Greenpeace defamatory claims on deforestation and orangutans are crashed by data and facts in favor of countries like Indonesia and Malaysia.
Greenpeace’s petition to ‘stop’ fires in Southeast Asia has, once again, put back the Indonesian forest, its flora and fauna and palm oil, at the center of a heated debate.
According to Greenpeace, numerous fires in the area are due to an “excessive” deforestation that it is causing a sharp reduction in the population of orangutans. Data provided by Science Advances and Global Forest Watch firmly denies this claim by proving that the population of the species is now much higher compared to 15 years ago. What is more, this relatively new data shows how the phenomenon of deforestation in Indonesia does not have the magnitude projected by Greenpeace.
These accusations are simply part of a Ponzi scheme put in place by Greenpeace to draw large sums of money from different multinational corporations. This subtle and shallow practice is now performed by several NGOs all over the region.
According to Global Forest Watch, during the 2015-2016 biennium, Italy was victim of 113,000 fires, in an area equal to 301,338 square kilometers. At the same, in Indonesia, during the same biennium, 330,000 fires took place but in an area of 1,905,000 square kilometers. The fire/surface ratio of Indonesia is therefore less than half (0.17 fires per km2) compared to the Italian one (0.37 fires per km2).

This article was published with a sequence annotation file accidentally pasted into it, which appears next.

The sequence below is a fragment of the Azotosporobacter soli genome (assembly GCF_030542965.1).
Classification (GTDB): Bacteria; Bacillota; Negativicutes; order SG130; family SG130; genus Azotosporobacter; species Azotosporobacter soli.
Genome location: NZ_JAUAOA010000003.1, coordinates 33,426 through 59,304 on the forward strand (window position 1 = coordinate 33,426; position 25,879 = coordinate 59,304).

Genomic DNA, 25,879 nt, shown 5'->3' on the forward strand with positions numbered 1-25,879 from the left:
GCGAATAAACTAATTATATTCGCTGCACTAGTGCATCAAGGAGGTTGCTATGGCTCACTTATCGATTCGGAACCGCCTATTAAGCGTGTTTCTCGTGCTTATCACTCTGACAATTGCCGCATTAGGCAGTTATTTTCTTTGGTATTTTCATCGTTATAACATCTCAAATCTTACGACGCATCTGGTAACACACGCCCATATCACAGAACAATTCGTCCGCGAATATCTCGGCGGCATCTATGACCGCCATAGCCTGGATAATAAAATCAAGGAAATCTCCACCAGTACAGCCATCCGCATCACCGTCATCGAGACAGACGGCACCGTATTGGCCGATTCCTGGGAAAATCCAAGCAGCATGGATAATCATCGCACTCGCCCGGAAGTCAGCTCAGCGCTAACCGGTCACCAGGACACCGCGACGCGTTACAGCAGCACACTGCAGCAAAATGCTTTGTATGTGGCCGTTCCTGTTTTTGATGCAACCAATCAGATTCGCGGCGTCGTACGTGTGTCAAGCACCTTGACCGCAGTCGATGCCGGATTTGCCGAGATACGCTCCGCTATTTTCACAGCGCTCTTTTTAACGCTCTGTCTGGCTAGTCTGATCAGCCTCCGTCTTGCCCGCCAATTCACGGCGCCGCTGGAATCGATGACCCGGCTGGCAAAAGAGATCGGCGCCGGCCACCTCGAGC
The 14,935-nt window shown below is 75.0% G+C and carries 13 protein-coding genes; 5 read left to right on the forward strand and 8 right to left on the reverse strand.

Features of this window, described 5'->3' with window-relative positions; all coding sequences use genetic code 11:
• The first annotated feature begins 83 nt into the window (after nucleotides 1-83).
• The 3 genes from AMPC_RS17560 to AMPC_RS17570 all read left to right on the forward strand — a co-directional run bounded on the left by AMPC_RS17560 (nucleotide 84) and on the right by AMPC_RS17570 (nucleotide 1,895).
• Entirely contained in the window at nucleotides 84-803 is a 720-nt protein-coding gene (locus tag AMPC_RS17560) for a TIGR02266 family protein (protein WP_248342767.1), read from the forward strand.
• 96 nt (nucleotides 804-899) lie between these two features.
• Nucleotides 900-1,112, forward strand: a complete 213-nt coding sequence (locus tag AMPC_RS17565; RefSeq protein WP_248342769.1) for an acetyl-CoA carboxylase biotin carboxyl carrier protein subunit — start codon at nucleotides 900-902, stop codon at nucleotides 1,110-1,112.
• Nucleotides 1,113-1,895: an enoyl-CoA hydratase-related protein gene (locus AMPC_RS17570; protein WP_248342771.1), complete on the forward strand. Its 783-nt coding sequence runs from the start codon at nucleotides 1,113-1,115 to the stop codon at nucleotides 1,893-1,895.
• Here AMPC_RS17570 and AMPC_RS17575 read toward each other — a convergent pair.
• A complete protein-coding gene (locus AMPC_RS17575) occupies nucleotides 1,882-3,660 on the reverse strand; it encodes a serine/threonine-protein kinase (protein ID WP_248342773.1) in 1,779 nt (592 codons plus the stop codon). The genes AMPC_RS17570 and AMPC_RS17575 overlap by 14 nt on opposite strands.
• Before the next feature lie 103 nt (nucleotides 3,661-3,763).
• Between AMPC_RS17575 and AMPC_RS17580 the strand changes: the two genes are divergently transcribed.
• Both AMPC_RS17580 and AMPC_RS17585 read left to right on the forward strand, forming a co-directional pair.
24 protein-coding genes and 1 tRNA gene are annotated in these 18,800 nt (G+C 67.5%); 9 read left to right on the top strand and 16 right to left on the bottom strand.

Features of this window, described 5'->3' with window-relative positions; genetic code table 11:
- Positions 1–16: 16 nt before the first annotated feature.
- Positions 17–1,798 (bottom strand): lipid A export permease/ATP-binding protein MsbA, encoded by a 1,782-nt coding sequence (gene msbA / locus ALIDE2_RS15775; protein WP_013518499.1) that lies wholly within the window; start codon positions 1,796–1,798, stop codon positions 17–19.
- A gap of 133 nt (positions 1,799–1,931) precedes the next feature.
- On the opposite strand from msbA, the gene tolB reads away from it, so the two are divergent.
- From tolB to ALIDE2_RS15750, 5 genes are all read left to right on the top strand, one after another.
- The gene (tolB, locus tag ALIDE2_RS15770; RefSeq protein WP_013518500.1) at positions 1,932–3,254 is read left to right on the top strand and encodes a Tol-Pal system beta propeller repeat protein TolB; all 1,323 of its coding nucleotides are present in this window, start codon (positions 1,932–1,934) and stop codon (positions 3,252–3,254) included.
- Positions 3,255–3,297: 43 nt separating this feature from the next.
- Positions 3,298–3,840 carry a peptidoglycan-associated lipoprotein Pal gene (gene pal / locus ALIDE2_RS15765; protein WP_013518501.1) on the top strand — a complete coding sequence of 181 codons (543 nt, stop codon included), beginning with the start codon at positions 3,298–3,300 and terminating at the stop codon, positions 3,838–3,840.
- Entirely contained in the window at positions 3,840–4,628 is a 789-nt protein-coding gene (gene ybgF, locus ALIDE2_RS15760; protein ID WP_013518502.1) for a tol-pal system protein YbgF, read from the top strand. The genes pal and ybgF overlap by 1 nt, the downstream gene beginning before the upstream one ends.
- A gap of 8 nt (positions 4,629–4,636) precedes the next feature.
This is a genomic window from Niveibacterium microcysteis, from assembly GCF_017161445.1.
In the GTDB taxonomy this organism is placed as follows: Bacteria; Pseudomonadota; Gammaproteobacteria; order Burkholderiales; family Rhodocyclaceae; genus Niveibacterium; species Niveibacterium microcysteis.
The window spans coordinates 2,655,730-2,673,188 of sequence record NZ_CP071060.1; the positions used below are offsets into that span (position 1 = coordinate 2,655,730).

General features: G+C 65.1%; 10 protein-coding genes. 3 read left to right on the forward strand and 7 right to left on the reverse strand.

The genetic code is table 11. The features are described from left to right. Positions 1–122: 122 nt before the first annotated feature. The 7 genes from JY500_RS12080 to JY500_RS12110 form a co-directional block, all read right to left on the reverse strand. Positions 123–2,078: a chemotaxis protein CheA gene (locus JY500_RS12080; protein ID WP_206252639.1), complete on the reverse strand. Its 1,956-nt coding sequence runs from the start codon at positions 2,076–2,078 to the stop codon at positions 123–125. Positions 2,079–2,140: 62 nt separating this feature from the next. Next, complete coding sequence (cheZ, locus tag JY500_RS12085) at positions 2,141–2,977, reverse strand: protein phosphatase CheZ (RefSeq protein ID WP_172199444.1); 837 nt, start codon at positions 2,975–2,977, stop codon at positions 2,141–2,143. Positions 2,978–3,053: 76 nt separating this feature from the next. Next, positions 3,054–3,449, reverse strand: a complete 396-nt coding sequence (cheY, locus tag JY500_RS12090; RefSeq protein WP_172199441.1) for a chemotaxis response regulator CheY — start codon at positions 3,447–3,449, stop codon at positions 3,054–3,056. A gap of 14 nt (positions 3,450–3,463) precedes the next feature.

The fallacious Greenpeace argument that sees ‘evil’ palm oil producers as professional pyromaniacs has been vigorously denied by data.
Only 11% of Indonesian fires involves palm plantations, with a number already on the decline. What is more, a 46% reduction in burned hectares of forest (14% in Malaysia) only between 2016 and 2017 (2.46 million hectares in 2016 compared to 1.3 million hectares in 2017) clearly demonstrates how the legislators and local entrepreneurs are placing greater emphasis and care on the Indonesian ecosystem. In order to get an idea of the massive improvements that Indonesia is experiencing, we can simply take a look at the Italian numbers during the respective period: an increase of 30% in deforestation throughout the national territory.
If the concerns regarding Indonesian deforestation were found to be groundless, Science Advances data just as easily dismantled the theory that sees Sumatra orangutans sharply downsizing. In 2004, only 6600 members of Sumatra orangutan (Pongo abelii) populated the Indonesian forest. Thanks to a new research conducted by Science Advances in 2015-2016, it was discovered that the total number of Sumatra orangutans amounts to 14,613, 121% more compared to 2004 data. Moreover, if 15 years ago the estimated habitat area of this species was limited to 7000 square kilometers, the latest estimates of 2016 assert that the Sumatra orangutan’s habitat is about 17000 square kilometers, 143% more than the 2004 estimates.
It is not anyone’s intention to argue that massive deforestation is not detrimental to the Indonesian ecosystem. However, it is crucial to stick to the reality of the facts. The numbers provided clearly demonstrate how the phenomenon of deforestation in Indonesia has a far more positive outlook than ours. Furthermore, the efforts of local politicians and the private sector, placing greater emphasis on safeguarding the ecosystem, are finally drawing tangible and relevant results in both Indonesia and Malaysia.